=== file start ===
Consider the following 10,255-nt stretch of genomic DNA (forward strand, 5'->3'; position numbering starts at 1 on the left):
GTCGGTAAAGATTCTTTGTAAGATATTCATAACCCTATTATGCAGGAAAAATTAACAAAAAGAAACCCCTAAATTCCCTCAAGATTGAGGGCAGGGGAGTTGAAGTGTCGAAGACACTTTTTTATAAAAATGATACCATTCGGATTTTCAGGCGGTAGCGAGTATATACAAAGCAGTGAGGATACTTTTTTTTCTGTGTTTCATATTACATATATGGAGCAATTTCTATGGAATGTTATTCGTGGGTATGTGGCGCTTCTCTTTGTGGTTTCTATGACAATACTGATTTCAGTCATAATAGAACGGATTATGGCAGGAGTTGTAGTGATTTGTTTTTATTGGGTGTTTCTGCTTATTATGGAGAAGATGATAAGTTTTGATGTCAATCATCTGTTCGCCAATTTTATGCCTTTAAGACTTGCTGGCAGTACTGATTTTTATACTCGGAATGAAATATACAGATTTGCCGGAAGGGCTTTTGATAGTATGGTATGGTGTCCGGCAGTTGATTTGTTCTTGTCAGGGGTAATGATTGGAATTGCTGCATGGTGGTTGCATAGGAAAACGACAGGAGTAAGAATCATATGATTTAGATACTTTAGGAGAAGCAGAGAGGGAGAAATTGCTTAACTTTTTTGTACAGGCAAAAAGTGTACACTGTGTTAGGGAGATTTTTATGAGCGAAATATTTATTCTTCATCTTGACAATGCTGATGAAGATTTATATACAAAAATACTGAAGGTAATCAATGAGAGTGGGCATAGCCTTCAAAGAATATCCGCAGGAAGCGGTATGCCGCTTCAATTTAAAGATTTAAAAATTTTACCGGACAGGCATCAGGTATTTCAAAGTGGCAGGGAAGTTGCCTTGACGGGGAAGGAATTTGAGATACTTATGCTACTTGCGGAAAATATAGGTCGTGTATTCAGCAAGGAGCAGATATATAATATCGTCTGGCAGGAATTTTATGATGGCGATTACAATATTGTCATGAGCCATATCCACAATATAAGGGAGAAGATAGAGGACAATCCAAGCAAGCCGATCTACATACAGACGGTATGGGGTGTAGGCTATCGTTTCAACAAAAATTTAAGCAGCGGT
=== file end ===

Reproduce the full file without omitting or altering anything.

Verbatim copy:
Consider the following 10,255-nt stretch of genomic DNA (forward strand, 5'->3'; position numbering starts at 1 on the left):
GTCGGTAAAGATTCTTTGTAAGATATTCATAACCCTATTATGCAGGAAAAATTAACAAAAAGAAACCCCTAAATTCCCTCAAGATTGAGGGCAGGGGAGTTGAAGTGTCGAAGACACTTTTTTATAAAAATGATACCATTCGGATTTTCAGGCGGTAGCGAGTATATACAAAGCAGTGAGGATACTTTTTTTTCTGTGTTTCATATTACATATATGGAGCAATTTCTATGGAATGTTATTCGTGGGTATGTGGCGCTTCTCTTTGTGGTTTCTATGACAATACTGATTTCAGTCATAATAGAACGGATTATGGCAGGAGTTGTAGTGATTTGTTTTTATTGGGTGTTTCTGCTTATTATGGAGAAGATGATAAGTTTTGATGTCAATCATCTGTTCGCCAATTTTATGCCTTTAAGACTTGCTGGCAGTACTGATTTTTATACTCGGAATGAAATATACAGATTTGCCGGAAGGGCTTTTGATAGTATGGTATGGTGTCCGGCAGTTGATTTGTTCTTGTCAGGGGTAATGATTGGAATTGCTGCATGGTGGTTGCATAGGAAAACGACAGGAGTAAGAATCATATGATTTAGATACTTTAGGAGAAGCAGAGAGGGAGAAATTGCTTAACTTTTTTGTACAGGCAAAAAGTGTACACTGTGTTAGGGAGATTTTTATGAGCGAAATATTTATTCTTCATCTTGACAATGCTGATGAAGATTTATATACAAAAATACTGAAGGTAATCAATGAGAGTGGGCATAGCCTTCAAAGAATATCCGCAGGAAGCGGTATGCCGCTTCAATTTAAAGATTTAAAAATTTTACCGGACAGGCATCAGGTATTTCAAAGTGGCAGGGAAGTTGCCTTGACGGGGAAGGAATTTGAGATACTTATGCTACTTGCGGAAAATATAGGTCGTGTATTCAGCAAGGAGCAGATATATAATATCGTCTGGCAGGAATTTTATGATGGCGATTACAATATTGTCATGAGCCATATCCACAATATAAGGGAGAAGATAGAGGACAATCCAAGCAAGCCGATCTACATACAGACGGTATGGGGTGTAGGCTATCGTTTCAACAAAAATTTAAGCAGCGGT